Tonight was Club Smashing at the Cookie in Leicester. A venue easy to find, as there was a large group (plural: Giggle of?) of comedians stood outside. The actual comedy takes place in the cellar/bomb shelter below the club, a place with good acoustics and a nice atmosphere. As this is totally separate to the pub area upstairs, only those people interested in the comedy are there and there are no interuptions, which is a massive bonus. Tonight was a night for not only new material, but also one where comedians can try experimental avante garde material that isn’t mainstream. £3 entrance was a bargain price. The night did get off to a rum start, when it was discovered that one of the microphone’s wasn’t working. I felt this should have been sorted out long before the night started. On the plus side, this gave Ian Hall and Bruce Edhouse a chance to improvise whilst it was looked into, which was good fun in itself.
The audience consisted largely of local comedians, their friends and other people on the Leicester circuit. Whilst this was nice, it also made the gig feel a bit exclusive to someone from outside the area. There were a lot of injokes and references that only people in the know would get, which would have been missed by anyone who had walked in from off the street. This gave it something of the atmosphere of a works’ do for the local circuit. The other problem with this is that for anyone there trying new material, they have a friendly, rather than a neutral audience and it must make it harder for them to judge its’ value.
Compering were Lindsey Carroll and Jason Neale, as characters, Meaty and Simon le Bon. Although this was an experimental night, I wasn’t totally sold on the characters, but I was impressed by the people behind them. Lindsey, had the voice of an extra in a Guy Ritchie film and the language to match. She received good laughs for this and finished with a great song. Jason Neale wasn’t given much to do, very much playing second fiddle. However, he made the most of the few lines he did have, with a great sense of timing for saying yes, no and 777. He was able to transmit mirth by facial expression which isn’t easy. I’d like to see both of these do a set, as I felt they had talent beyond what I saw.
Chris Norton Walker was first act and was trying some new material about being a failed actor. In the basement, he appeared to be roughly the size of King Kong and his personality filled the room in proportion. He has great comic instincts and got laughs from just mugging for the camera of a lady at the front. The actor routine gave him a wonderful chance to go through programmes he may appear in and various roles he has actually had. Although the St Crispin’s Day speach wasn’t intrinsically funny, he still got mirth from it. He did a thoroughly good set and received lots of laughs.
Ishi Khan-Jackson was doing a new character act, NaanE Swami. She has a cheerfulness about her that the audience picks up on and can’t help but like. At first she stood a bit too far forwards and was outside the stage lighting, stood in the gloom. A large proportion of her act was ad-libbed, but all the better for it. Her stage of relationship contraception routine was good, but I feel she could have gotten a bigger laugh if after coil she had gone a bit darker and used ‘anal’ as the final one. Her set was very enjoyable and went down well.
Bruce Edhouse was on after the intermission. He’s an amiable chap who comes across well. He did a few sketches with some people from the audience (local comics on a night off I think). The coffee house one had shades of the Two Ronnies, which is a compliment, as one could readily picture Barker doing the play on words. The sketch with Ian Hall needed a bigger finish, but it was an entertaining set and I can see why these two work well together.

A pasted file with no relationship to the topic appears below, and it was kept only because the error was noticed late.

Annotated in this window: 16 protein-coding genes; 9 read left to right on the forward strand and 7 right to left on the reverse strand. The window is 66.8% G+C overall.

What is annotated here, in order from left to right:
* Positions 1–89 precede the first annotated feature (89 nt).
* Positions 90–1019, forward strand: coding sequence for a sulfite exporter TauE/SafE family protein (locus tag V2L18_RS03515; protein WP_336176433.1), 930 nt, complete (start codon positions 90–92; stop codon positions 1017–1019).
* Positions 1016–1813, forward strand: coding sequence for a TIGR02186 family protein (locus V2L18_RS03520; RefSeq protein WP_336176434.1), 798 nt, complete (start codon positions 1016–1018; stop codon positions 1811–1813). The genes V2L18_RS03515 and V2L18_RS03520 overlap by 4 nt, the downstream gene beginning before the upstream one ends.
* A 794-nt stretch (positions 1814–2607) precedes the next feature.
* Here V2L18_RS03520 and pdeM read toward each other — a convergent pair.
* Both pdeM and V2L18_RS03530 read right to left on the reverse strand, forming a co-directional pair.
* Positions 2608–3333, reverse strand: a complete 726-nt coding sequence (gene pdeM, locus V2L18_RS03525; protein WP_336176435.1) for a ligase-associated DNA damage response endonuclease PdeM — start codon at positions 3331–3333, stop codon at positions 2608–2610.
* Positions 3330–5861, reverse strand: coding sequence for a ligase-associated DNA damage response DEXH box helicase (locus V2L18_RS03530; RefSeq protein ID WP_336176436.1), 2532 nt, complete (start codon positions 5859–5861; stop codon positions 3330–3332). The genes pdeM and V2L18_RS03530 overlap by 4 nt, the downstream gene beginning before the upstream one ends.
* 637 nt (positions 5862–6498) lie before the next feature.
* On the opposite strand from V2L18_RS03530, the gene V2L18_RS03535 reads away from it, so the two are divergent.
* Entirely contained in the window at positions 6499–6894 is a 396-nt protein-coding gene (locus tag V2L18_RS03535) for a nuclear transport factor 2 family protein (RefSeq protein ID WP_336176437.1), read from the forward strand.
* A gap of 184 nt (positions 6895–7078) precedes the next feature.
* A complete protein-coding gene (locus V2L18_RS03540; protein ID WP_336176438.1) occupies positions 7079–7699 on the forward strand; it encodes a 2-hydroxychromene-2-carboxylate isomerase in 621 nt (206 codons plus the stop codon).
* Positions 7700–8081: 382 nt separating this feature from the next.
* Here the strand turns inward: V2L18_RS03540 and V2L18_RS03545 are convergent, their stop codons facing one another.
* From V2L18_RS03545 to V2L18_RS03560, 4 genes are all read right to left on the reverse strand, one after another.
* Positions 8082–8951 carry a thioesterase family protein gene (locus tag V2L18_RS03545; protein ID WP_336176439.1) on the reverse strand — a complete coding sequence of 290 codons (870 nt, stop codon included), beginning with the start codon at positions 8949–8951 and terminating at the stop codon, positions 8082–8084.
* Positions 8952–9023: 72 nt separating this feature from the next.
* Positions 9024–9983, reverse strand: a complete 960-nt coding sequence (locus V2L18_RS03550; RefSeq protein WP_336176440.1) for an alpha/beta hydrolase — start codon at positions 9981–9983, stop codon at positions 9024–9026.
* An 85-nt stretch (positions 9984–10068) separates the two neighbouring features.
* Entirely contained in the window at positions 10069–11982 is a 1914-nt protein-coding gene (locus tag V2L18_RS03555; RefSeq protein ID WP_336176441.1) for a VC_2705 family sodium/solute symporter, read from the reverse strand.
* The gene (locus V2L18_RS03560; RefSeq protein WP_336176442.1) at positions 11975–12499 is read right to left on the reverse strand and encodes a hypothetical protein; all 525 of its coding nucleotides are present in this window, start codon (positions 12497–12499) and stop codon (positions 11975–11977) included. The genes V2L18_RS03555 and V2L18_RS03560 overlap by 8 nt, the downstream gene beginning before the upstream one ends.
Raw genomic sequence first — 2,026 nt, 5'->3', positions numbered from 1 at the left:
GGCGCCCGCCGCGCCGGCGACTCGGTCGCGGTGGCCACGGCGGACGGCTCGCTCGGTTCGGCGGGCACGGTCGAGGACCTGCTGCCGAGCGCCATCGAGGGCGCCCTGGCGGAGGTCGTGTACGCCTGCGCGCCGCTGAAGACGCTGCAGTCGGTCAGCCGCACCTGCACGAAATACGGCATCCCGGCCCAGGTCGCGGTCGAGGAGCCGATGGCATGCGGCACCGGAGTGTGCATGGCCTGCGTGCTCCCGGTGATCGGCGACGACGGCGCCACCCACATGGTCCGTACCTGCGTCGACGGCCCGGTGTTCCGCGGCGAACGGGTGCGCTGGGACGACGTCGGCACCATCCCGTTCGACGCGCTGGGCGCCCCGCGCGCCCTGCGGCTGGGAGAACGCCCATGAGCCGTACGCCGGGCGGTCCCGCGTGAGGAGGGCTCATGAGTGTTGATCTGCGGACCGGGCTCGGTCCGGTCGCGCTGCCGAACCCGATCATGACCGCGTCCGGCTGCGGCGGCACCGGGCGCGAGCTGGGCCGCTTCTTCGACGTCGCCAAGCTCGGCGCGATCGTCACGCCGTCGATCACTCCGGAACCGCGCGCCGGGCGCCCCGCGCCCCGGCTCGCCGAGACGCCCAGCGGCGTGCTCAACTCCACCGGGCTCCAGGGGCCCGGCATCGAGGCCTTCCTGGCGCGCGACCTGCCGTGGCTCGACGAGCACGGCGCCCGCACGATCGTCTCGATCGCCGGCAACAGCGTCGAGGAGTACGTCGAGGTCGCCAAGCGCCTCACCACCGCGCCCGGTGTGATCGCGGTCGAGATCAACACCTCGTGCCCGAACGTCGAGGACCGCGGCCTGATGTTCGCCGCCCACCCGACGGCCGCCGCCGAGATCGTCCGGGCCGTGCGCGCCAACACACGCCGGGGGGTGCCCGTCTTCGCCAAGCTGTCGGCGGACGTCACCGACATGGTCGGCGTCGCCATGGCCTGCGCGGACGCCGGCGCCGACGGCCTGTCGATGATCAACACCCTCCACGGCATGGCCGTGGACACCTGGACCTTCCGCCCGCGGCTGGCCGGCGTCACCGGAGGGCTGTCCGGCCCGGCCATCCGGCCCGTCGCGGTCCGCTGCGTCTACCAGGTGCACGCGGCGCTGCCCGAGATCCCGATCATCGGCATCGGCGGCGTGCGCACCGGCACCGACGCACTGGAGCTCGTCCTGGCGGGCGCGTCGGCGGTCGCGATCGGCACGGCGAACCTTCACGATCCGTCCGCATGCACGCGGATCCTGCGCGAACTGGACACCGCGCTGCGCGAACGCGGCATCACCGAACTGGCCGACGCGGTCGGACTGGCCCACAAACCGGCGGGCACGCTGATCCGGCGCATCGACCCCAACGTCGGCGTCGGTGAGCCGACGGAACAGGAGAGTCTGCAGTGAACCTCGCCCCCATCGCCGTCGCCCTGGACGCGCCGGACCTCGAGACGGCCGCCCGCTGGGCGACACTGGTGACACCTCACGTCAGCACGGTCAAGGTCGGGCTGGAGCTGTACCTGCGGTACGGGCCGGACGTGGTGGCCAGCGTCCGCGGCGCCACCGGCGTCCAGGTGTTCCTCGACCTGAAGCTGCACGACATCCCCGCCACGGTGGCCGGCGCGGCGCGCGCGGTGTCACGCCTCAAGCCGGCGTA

Jo D’Arcy was trying new material. Like CWN, she dominated the room. She is great with audience interaction and makes everyone feel they are invited into the fun. She did some stuff about online dating, which as a topic, seems to be in every comedian’s armoury at the moment. However, she didn’t spend too long on it and instead it opened the door to some really nice material about her previous career. The Spanish gag is a solid banker and I really liked it. Her asides are great and really add value to her set.
Daniel Nicholas closed the second session. He’s an interesting act and one who may sometimes possibly split a room. Some people won’t get his humour, but those who do will like him a lot. His sets are a tad surreal and he has the expression on his face of a man who is wondering if this is really happening or if he is dreaming it. This is no drawback, as it compliments his routine nicely. He got good laughs from the off just out of saying Hi before getting 2 volunteers onto the stage to join a microphone stand in an entertaining nonsense game. He built up some good comic tension with said microphone stand before finishing. A good surreal set.
Ian Hall opened the last session as A Leicester Crowley, a character piece. I like Ian. He gives the impression of being game for a laugh and certainly lives a role once he is in it. He made a nice use of words in this guise, playing a bit with the emphasis of various syllables. I enjoyed the first part of his poltergeist routine, but felt the second part was a bit expected. He had a strange end to his set when the comperes came back on stage. I wasn’t sure if he was overrunning or not, however, it did make the ending feel a bit anticlimatic.
Phil Jarvis closed. He was trying out a few characters. He spent a lot of time asking people if they read Wire magazine before asking Matt Hollins, who said he wrote for it. This led to an injoke for the local scene. His set showed creativity and talent and certainly lived up to the remit of the night being for new and different things.